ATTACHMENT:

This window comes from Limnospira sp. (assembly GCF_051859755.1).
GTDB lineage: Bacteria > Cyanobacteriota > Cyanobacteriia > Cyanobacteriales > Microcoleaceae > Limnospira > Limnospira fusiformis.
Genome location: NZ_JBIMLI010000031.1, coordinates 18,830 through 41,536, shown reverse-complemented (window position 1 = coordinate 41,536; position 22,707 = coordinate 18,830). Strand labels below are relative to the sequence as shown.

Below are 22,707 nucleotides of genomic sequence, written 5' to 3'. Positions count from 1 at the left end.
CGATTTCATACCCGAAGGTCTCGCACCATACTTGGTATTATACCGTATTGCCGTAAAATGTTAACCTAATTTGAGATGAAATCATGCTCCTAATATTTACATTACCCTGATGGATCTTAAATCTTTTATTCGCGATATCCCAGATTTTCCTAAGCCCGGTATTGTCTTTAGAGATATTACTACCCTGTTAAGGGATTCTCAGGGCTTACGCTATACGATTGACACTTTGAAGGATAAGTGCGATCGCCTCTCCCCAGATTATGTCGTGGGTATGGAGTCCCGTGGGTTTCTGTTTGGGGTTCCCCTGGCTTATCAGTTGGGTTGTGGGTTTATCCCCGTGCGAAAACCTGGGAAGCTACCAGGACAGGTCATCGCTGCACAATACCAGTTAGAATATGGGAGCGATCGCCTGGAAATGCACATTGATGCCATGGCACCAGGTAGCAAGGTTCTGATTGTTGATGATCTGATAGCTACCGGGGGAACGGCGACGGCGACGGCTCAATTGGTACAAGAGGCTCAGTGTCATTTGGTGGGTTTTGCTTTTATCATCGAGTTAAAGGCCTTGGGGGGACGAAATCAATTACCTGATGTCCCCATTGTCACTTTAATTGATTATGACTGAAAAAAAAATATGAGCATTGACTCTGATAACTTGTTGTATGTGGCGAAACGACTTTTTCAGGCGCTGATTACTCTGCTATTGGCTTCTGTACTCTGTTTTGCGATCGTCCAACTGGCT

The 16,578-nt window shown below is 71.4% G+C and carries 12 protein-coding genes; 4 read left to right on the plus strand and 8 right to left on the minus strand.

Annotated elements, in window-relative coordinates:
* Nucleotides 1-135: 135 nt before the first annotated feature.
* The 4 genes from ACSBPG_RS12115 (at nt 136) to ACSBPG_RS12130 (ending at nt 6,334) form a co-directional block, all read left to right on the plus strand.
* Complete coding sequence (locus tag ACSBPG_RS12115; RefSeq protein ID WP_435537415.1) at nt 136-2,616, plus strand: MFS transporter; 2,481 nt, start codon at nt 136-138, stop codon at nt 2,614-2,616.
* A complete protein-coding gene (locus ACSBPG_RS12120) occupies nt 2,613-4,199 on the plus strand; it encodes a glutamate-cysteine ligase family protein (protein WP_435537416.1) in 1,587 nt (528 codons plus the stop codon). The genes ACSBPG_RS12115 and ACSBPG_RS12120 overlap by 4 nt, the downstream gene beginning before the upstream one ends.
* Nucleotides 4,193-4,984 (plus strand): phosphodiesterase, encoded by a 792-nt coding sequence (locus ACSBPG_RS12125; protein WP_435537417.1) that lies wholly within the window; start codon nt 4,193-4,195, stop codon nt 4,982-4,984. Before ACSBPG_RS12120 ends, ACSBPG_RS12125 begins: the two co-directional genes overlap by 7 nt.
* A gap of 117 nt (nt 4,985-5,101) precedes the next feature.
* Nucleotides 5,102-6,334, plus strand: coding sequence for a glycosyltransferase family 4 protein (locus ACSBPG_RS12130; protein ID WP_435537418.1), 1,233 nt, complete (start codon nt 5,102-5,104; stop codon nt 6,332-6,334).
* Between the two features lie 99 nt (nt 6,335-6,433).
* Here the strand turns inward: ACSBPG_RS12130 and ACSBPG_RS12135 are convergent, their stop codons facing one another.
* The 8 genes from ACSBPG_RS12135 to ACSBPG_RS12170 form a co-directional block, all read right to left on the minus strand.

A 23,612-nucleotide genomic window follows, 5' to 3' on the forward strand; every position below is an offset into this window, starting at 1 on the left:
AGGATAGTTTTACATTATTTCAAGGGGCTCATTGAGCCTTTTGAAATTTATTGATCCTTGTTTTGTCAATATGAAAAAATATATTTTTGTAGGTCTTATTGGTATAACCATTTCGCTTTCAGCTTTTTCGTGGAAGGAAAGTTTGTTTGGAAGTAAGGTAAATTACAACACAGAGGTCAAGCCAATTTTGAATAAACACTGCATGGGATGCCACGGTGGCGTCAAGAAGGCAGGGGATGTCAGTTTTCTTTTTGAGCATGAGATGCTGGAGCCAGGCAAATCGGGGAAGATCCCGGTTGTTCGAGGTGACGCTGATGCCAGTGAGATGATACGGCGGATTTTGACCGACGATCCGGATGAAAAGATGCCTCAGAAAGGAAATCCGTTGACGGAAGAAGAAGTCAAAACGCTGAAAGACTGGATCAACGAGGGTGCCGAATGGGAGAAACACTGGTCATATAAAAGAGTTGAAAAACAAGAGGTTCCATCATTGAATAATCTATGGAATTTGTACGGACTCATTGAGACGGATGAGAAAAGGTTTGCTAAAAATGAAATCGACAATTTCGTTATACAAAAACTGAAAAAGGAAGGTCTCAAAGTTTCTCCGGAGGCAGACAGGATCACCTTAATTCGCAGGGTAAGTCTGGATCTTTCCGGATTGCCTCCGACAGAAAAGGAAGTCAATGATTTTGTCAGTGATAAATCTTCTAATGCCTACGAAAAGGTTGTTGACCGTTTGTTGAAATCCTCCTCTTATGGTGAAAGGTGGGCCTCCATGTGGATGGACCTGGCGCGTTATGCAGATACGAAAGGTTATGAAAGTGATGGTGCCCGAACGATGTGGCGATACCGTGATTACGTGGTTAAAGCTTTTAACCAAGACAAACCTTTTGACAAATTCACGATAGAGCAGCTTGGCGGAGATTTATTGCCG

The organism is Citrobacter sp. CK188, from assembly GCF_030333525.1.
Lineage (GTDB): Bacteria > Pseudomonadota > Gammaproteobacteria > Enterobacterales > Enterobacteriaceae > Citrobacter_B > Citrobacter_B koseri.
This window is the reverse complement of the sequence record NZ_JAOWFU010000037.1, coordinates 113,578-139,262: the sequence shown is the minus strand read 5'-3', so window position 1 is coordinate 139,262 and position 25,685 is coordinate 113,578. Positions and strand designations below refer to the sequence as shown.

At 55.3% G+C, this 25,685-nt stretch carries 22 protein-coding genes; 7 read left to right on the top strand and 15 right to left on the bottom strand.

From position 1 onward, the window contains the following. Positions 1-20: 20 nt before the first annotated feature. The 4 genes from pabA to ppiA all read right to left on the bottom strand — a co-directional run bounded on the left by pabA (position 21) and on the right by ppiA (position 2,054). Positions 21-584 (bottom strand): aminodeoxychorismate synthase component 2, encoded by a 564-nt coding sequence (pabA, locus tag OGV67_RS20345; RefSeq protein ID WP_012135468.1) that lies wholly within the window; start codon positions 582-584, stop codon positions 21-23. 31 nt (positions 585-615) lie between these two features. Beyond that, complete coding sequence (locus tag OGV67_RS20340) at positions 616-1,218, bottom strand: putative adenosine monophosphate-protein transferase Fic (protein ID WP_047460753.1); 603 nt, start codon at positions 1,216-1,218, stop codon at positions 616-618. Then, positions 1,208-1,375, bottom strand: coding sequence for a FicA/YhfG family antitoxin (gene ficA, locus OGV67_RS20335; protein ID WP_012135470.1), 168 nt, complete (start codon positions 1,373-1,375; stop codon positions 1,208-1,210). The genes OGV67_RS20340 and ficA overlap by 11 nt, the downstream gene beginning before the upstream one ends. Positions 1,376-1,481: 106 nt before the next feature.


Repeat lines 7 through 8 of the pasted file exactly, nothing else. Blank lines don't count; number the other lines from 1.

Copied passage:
Annotated elements, in window-relative coordinates:
* Nucleotides 1-135: 135 nt before the first annotated feature.